something with sides is kind of nice and

I’m just going to sprinkle this with

semolina flour and if you don’t have

some Alena flour fine cornmeal is just

fine I’m used both for this and either

one works just fine and all it does is

keeps the bagel from sticking to the

bottom of the pan and it also keeps the

bagel from sticking when you actually

transfer it to the baking sheet or the

baking stone in the oven and so you take

a bagel you put your thumbs through the

middle thumbs through the middle then

you just pretend like you’re a little

kid and you’re working with play-doh and

you just are sort of slightly stretching

it in it when I get the hole about that

big I switch to my to my index finger

and the next big finger and you’re just

sort of going around and around and you

can kind of twist it around as you’re go

in there and your goal is to get the

hole to be between an inch and a half

and two inches and when you put it down

on the pan it’s going to kind of close

back up a little bit but that’s your

goal so there you go

and if you have little kids this would

be a great thing to bring them in at

this point because I can’t imagine that

there aren’t any little kids in the

entire world who would not like to do

this part

and then once we get them all formed and

on the pan we’re just going to cover it

back up with our plastic wrap and hunt

we’re going to let it rise on the

counter for roughly an hour and it’s

pretty warm in here so these probably

won’t have to go quite an hour but

they’re basically going to hold the dent

when you poke them so depending on how

warm your kitchen is that may take a

little longer or a little less time and

it’s gonna you’re going to let them rise

in a relatively warm spot in your

kitchen not steaming hot not like 80

degrees not super cold not like 60

ideally right around you know 70 degrees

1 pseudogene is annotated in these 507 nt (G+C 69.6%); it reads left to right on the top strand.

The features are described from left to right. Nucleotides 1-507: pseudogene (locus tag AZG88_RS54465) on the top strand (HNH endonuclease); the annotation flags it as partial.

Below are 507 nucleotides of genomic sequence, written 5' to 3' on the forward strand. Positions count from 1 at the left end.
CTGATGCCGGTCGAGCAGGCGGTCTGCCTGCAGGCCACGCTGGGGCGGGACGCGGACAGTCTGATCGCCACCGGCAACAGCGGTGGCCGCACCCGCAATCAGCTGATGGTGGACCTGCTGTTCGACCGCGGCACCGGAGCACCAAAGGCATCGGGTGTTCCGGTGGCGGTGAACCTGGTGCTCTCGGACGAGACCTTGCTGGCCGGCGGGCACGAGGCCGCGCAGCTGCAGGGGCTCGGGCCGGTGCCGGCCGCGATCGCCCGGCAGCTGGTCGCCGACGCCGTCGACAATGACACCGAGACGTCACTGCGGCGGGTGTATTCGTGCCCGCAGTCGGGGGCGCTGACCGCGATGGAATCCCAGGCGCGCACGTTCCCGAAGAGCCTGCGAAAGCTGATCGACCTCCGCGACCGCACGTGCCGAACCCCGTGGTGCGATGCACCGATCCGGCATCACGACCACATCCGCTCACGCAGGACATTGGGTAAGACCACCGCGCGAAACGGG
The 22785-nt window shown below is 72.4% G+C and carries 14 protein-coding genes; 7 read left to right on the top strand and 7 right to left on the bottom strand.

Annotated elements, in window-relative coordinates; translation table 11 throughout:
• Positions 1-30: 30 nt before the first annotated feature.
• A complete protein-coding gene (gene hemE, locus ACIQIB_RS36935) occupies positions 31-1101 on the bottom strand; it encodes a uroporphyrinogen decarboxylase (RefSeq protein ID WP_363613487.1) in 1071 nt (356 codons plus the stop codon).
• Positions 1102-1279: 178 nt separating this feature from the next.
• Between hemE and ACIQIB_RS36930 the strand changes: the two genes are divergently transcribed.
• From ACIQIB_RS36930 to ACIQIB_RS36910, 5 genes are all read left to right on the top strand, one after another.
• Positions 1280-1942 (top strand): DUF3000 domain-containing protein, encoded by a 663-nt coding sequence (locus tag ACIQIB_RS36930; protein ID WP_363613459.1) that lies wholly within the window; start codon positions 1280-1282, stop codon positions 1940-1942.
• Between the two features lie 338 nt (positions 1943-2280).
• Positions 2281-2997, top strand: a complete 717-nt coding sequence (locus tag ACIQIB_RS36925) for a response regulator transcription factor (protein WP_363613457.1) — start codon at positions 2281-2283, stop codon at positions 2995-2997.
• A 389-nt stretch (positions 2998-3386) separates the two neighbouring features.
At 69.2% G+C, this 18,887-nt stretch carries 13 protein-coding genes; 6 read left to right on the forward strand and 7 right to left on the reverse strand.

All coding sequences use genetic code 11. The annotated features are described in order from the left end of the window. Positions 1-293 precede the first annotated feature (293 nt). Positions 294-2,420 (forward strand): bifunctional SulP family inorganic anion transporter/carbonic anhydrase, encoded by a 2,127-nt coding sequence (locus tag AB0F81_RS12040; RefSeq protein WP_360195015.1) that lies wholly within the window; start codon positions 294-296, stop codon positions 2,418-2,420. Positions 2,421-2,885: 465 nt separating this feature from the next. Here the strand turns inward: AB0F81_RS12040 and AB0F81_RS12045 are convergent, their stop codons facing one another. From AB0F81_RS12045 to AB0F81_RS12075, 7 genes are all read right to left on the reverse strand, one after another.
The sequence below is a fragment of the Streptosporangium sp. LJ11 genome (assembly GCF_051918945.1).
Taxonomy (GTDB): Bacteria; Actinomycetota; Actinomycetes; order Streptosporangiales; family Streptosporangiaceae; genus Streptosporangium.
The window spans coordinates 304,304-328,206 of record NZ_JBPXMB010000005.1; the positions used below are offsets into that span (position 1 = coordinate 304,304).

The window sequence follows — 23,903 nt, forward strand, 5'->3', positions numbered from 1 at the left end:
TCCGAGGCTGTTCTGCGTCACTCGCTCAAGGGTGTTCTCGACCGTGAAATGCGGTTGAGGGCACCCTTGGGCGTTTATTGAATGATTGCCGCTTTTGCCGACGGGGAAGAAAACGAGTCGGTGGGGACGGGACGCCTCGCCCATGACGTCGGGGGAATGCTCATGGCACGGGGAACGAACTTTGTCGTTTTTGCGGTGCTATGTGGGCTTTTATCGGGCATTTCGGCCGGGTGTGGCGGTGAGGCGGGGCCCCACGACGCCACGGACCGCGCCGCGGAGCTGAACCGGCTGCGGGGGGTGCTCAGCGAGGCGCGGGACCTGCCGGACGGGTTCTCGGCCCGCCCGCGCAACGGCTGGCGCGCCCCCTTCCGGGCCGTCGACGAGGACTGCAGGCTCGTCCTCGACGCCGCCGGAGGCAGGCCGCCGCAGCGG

but if you just watch them you can have

some variability with your temperature

so the moment of truth has finally come

we’ve shaped our bagels this morning

we’ve had them rising on the counter on

their sheet pan for about an hour and

they’re all nice and poufy now so we

have a pot of boiling water it’s about

four inches of water it’s at a gentle

boil it shouldn’t be a really really

hard boil and this pot will hold about

six bagels at a time so we’re just going

to pick them up and gently drop them

into the water you can tell if they are

ready to go because they will either

float immediately or they’ll sink to the

bottom and they’ll pop back up within 15

seconds so these are completely ready to

go and you’re going to set a timer

you’re going to cook them one minute I

like to use this little spoon I find it

just a round handled wooden spoon is the

easiest thing to use you just flip them

over and you set it for one more minute

couple seconds here so our bagels have

flipped for a minute on each side I just

take them out with the little handle and

you can write back on the same pan

now so I’m going to put on some toppings

I’ve got poppy seeds and salt kosher

salt really coarse big grains of salt

for the tops and also some dried onion

that we’ve actually soaked in water so

it won’t burn immediately and you’ll

stick fighter’ to the top to the onions

you can also use sesame seeds just

whatever your favorite flavour seeds are

and I’m going to do that while Lisa gets

the next batch into the pot of boiling


do these go in now anyone yes I’m gonna

put those in and I’ll just take them

from right there okay

so inside the oven have a/c heated pizza

stone you could also just put these on a

preheated sheet pan how long for the

bagels bagels go 14 need to check our

bagels first batch type it in on the

pizza stone looks like they are really

pretty close I might give them one more

minute to get them really nice and

toasted I like to loosen them up just so

they’re easy to get off you can see

they’ve got really nice brown color

extra minute hey huh these are done

those are some nice-looking bagels

that’s an especially nice one so

although it took about Oh 24 hours to

get these completely to rise and bake

they’re completely worth it as you can I

think you can detect that just in

looking at the texture in these bagels

so the recipe makes a dozen you may not

want to share with people that depends

on how big your family is and all they

need is maybe a little bit of cream

cheese or nothing they’re good just as

they are